Why the Universal Genève Polerouter was the game-changing dial from the 1950sTime+Tide
Some watches take the world by storm the moment they are released. Some, however, take a little while longer to be appreciated. The true significance of the Universal Genève Polerouter, first released in 1954, and its subsequent offshoots are still in the process of being properly recognised. Not only was it the first really significant design to exit the pen of Gérald Genta (who would go on to design the Audemars Piguet Royal Oak and the Patek Philippe Nautilus before overhauling Bulgari’s product offering and launching his own brand), it was a trailblazer upon its release. And still, to this day, the Polerouter is often cited as the inspiration for many modern watch designs. With so much going for it, it’s not hard to see why.
The first thing that is likely to strike you about the Polerouter are those graceful bombé lugs that look like the slinkier, sexier cousin of the lugs you’d expect to find on an Omega Speedmaster (a watch that would not hit the shelves until the Universal Genève had been on the market for the best part of three years). What is less immediately apparent about those lugs, however, is the space between them. Although the UG Polerouter measures just 35mm in diameter (excluding the crown), the lugs are actually spaced 19mm apart, meaning the visual impact of this watch on the wrist was much increased.
It made quite a stylistic statement considering it was actually designed as a tool watch (no, really). Its name is a dead giveaway of its intended application: To accompany commercial pilots as they flew the Polar Route for the first time. What, you might wonder, made this classy-looking dress watch more suited to that task than its competitors? Despite its graceful exterior, Universal Genève actually designed the Polerouter to be highly resistant to the strong magnetic fields one might expect to find at the Earth’s poles (both north and south).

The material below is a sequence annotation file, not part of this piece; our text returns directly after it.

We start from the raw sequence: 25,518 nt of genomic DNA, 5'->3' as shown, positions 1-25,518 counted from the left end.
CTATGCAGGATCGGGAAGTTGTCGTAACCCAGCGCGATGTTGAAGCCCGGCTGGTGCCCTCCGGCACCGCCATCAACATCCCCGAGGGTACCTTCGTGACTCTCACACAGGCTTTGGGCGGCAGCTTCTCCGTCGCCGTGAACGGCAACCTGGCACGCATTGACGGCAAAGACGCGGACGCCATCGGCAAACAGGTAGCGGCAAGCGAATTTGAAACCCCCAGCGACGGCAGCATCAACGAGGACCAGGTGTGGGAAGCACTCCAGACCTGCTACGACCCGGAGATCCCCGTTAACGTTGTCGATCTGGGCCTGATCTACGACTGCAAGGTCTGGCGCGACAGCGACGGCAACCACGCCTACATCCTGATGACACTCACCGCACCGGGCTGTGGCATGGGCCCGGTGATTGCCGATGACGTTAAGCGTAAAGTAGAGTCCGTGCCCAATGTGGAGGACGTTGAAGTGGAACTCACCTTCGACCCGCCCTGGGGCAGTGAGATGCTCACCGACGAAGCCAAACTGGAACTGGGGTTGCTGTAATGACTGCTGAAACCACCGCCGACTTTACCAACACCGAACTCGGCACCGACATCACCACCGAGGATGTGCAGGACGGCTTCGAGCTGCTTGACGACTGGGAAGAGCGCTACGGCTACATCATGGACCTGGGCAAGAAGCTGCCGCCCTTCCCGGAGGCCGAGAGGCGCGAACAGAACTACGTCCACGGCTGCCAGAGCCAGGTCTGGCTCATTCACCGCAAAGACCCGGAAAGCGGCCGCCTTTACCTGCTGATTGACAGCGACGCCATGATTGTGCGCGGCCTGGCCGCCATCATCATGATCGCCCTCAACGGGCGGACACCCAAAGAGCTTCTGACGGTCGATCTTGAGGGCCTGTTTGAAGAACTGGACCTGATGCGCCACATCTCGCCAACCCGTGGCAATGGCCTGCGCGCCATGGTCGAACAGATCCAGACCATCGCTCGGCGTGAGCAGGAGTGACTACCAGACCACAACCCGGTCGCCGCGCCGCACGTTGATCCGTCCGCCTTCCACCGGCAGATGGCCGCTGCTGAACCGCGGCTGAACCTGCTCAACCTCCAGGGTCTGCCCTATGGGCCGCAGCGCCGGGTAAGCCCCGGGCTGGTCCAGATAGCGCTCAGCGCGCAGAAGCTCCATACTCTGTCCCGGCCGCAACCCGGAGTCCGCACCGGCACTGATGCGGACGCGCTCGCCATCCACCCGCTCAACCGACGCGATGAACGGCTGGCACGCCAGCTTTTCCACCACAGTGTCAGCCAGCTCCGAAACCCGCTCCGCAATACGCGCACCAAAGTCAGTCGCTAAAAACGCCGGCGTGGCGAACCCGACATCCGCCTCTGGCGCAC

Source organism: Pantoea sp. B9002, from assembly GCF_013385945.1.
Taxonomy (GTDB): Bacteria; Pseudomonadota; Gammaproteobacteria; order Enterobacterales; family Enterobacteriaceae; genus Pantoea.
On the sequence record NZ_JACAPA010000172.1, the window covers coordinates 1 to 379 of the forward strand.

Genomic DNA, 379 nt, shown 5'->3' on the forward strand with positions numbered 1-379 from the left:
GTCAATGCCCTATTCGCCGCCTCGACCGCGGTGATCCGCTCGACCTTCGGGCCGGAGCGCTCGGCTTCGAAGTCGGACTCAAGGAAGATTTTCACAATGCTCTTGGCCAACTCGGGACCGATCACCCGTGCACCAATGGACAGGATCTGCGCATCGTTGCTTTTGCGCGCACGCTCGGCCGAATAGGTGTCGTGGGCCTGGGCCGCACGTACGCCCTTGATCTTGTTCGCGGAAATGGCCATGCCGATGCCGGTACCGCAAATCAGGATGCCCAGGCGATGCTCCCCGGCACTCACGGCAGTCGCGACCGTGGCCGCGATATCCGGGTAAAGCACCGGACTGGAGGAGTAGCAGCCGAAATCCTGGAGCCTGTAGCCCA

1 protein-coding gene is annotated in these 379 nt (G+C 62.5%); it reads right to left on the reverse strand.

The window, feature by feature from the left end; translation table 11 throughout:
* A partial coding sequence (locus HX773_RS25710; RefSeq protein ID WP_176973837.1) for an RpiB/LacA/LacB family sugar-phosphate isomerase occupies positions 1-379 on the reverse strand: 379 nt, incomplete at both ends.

From 1955 onwards, the Polerouter was available with a micro-rotor movement that is of remarkable quality. Beautifully laid out and expertly finished, the Microtor Calibre 215 was hidden behind a closed caseback, but clearly marked the model as one of the finest examples of Swiss watchmaking, inside and out, that the watch world had ever seen.
And that dial – oh, that dial! In a decade that saw the release of pretty much every classic you might care to mention (say hello to the Omega Seamaster, Speedmaster, and Railmaster models. Doff your cap to the Rolex Submariner, Day-Date, GMT-Master, Explorer and the Milgauss. Yell aloha at the Hamilton Ventura. Clear the Breitling Navitimer for take off. You get the picture …), the Universal Genève Polerouter stands up under scrutiny. The multiple levels, the contrasting finishes that offered both clarity and visual stimulation, the luminous pips at the hour points …
For a watch that, at first, looks remarkably simple, there was a lot to get excited about. And there still is. More than 65 years since its release, it is still inspiring wristwatch lovers and designers the world over. Move over, Royal Oak. Get lost, Nautilus. The true king has returned and he wants his throne back.